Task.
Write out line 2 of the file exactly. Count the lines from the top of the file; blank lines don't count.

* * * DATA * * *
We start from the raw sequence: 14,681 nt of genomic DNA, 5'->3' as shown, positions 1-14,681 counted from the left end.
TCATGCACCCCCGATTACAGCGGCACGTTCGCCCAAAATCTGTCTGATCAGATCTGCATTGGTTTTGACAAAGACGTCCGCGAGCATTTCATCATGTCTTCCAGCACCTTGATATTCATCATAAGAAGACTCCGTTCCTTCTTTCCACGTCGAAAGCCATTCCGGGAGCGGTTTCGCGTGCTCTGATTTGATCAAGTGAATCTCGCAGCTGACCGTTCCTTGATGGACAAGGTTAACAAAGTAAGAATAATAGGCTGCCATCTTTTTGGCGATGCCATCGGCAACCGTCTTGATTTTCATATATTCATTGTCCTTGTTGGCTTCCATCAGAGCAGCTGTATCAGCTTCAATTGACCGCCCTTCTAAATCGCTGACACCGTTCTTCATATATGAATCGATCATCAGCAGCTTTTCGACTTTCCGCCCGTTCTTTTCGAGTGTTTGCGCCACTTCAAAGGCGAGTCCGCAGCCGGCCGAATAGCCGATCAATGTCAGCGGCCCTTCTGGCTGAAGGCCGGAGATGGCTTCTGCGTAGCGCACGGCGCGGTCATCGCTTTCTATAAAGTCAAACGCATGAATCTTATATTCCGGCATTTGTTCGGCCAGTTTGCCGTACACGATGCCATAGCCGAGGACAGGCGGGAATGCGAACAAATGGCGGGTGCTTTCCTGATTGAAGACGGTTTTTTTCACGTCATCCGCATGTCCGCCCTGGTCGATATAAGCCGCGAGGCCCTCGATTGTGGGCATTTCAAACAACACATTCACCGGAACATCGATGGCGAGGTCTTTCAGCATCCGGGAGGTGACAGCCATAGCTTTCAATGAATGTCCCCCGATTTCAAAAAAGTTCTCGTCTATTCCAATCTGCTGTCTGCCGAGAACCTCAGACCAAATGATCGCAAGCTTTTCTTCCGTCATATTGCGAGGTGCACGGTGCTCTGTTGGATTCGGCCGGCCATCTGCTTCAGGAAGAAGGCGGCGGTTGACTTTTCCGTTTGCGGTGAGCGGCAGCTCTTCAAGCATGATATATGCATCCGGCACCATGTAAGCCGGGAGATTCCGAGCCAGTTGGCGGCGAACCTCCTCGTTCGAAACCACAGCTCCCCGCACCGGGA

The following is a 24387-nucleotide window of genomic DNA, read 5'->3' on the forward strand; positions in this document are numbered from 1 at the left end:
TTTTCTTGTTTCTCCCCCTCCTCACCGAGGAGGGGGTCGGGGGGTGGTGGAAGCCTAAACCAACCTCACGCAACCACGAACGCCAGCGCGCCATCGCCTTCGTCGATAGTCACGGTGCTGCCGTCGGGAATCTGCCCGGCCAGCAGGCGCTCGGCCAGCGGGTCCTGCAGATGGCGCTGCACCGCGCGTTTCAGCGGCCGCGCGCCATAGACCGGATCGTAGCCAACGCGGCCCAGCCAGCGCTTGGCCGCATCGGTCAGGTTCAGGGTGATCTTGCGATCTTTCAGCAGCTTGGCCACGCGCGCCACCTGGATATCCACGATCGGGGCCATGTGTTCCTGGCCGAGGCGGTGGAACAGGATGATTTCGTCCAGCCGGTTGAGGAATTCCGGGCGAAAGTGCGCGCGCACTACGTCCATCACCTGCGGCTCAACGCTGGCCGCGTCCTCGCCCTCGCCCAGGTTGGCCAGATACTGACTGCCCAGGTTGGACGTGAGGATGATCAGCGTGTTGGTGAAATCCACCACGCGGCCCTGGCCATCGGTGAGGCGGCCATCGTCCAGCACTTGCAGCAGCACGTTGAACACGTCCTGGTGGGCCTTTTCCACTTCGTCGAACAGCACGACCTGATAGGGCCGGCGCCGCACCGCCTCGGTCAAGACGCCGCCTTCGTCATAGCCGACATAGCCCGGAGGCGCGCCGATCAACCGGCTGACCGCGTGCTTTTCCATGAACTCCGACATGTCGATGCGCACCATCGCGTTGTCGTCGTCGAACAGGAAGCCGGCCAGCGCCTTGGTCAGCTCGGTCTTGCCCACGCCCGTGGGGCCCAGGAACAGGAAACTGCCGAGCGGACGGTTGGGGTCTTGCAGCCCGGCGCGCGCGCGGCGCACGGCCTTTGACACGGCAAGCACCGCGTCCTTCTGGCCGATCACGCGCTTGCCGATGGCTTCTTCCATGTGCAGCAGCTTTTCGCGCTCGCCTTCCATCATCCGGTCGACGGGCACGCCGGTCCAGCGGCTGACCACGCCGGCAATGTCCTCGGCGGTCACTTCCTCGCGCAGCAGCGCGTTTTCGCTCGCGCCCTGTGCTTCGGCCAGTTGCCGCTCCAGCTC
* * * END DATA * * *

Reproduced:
TCATGCACCCCCGATTACAGCGGCACGTTCGCCCAAAATCTGTCTGATCAGATCTGCATTGGTTTTGACAAAGACGTCCGCGAGCATTTCATCATGTCTTCCAGCACCTTGATATTCATCATAAGAAGACTCCGTTCCTTCTTTCCACGTCGAAAGCCATTCCGGGAGCGGTTTCGCGTGCTCTGATTTGATCAAGTGAATCTCGCAGCTGACCGTTCCTTGATGGACAAGGTTAACAAAGTAAGAATAATAGGCTGCCATCTTTTTGGCGATGCCATCGGCAACCGTCTTGATTTTCATATATTCATTGTCCTTGTTGGCTTCCATCAGAGCAGCTGTATCAGCTTCAATTGACCGCCCTTCTAAATCGCTGACACCGTTCTTCATATATGAATCGATCATCAGCAGCTTTTCGACTTTCCGCCCGTTCTTTTCGAGTGTTTGCGCCACTTCAAAGGCGAGTCCGCAGCCGGCCGAATAGCCGATCAATGTCAGCGGCCCTTCTGGCTGAAGGCCGGAGATGGCTTCTGCGTAGCGCACGGCGCGGTCATCGCTTTCTATAAAGTCAAACGCATGAATCTTATATTCCGGCATTTGTTCGGCCAGTTTGCCGTACACGATGCCATAGCCGAGGACAGGCGGGAATGCGAACAAATGGCGGGTGCTTTCCTGATTGAAGACGGTTTTTTTCACGTCATCCGCATGTCCGCCCTGGTCGATATAAGCCGCGAGGCCCTCGATTGTGGGCATTTCAAACAACACATTCACCGGAACATCGATGGCGAGGTCTTTCAGCATCCGGGAGGTGACAGCCATAGCTTTCAATGAATGTCCCCCGATTTCAAAAAAGTTCTCGTCTATTCCAATCTGCTGTCTGCCGAGAACCTCAGACCAAATGATCGCAAGCTTTTCTTCCGTCATATTGCGAGGTGCACGGTGCTCTGTTGGATTCGGCCGGCCATCTGCTTCAGGAAGAAGGCGGCGGTTGACTTTTCCGTTTGCGGTGAGCGGCAGCTCTTCAAGCATGATATATGCATCCGGCACCATGTAAGCCGGGAGATTCCGAGCCAGTTGGCGGCGAACCTCCTCGTTCGAAACCACAGCTCCCCGCACCGGGA